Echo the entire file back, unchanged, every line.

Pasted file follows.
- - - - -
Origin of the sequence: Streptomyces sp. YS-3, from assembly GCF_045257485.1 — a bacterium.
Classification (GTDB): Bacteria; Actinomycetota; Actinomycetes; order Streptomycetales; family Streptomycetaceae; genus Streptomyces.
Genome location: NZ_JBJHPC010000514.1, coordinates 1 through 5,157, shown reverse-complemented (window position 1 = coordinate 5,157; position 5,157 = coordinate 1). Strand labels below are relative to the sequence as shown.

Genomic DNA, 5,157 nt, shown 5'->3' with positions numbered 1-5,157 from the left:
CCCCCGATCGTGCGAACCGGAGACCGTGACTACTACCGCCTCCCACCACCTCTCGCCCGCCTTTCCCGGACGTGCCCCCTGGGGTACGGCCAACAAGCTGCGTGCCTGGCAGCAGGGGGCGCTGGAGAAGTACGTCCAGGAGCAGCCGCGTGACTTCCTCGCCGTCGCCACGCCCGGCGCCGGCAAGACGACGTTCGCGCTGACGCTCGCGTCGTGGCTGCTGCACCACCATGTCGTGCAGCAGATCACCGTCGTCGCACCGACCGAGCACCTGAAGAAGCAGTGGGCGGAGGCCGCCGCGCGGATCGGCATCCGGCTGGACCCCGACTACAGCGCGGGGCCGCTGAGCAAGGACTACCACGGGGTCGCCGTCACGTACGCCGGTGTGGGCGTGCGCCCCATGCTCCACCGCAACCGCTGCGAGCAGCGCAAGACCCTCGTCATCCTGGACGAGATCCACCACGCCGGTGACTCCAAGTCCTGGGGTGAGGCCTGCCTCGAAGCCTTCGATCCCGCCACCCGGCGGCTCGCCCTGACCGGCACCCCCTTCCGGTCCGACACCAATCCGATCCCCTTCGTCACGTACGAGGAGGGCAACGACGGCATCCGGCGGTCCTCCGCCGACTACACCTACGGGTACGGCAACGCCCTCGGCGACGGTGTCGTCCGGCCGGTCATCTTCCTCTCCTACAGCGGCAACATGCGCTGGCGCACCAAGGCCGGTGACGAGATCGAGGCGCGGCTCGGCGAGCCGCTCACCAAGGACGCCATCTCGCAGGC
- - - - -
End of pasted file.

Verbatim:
Origin of the sequence: Streptomyces sp. YS-3, from assembly GCF_045257485.1 — a bacterium.
Classification (GTDB): Bacteria; Actinomycetota; Actinomycetes; order Streptomycetales; family Streptomycetaceae; genus Streptomyces.
Genome location: NZ_JBJHPC010000514.1, coordinates 1 through 5,157, shown reverse-complemented (window position 1 = coordinate 5,157; position 5,157 = coordinate 1). Strand labels below are relative to the sequence as shown.

Genomic DNA, 5,157 nt, shown 5'->3' with positions numbered 1-5,157 from the left:
CCCCCGATCGTGCGAACCGGAGACCGTGACTACTACCGCCTCCCACCACCTCTCGCCCGCCTTTCCCGGACGTGCCCCCTGGGGTACGGCCAACAAGCTGCGTGCCTGGCAGCAGGGGGCGCTGGAGAAGTACGTCCAGGAGCAGCCGCGTGACTTCCTCGCCGTCGCCACGCCCGGCGCCGGCAAGACGACGTTCGCGCTGACGCTCGCGTCGTGGCTGCTGCACCACCATGTCGTGCAGCAGATCACCGTCGTCGCACCGACCGAGCACCTGAAGAAGCAGTGGGCGGAGGCCGCCGCGCGGATCGGCATCCGGCTGGACCCCGACTACAGCGCGGGGCCGCTGAGCAAGGACTACCACGGGGTCGCCGTCACGTACGCCGGTGTGGGCGTGCGCCCCATGCTCCACCGCAACCGCTGCGAGCAGCGCAAGACCCTCGTCATCCTGGACGAGATCCACCACGCCGGTGACTCCAAGTCCTGGGGTGAGGCCTGCCTCGAAGCCTTCGATCCCGCCACCCGGCGGCTCGCCCTGACCGGCACCCCCTTCCGGTCCGACACCAATCCGATCCCCTTCGTCACGTACGAGGAGGGCAACGACGGCATCCGGCGGTCCTCCGCCGACTACACCTACGGGTACGGCAACGCCCTCGGCGACGGTGTCGTCCGGCCGGTCATCTTCCTCTCCTACAGCGGCAACATGCGCTGGCGCACCAAGGCCGGTGACGAGATCGAGGCGCGGCTCGGCGAGCCGCTCACCAAGGACGCCATCTCGCAGGC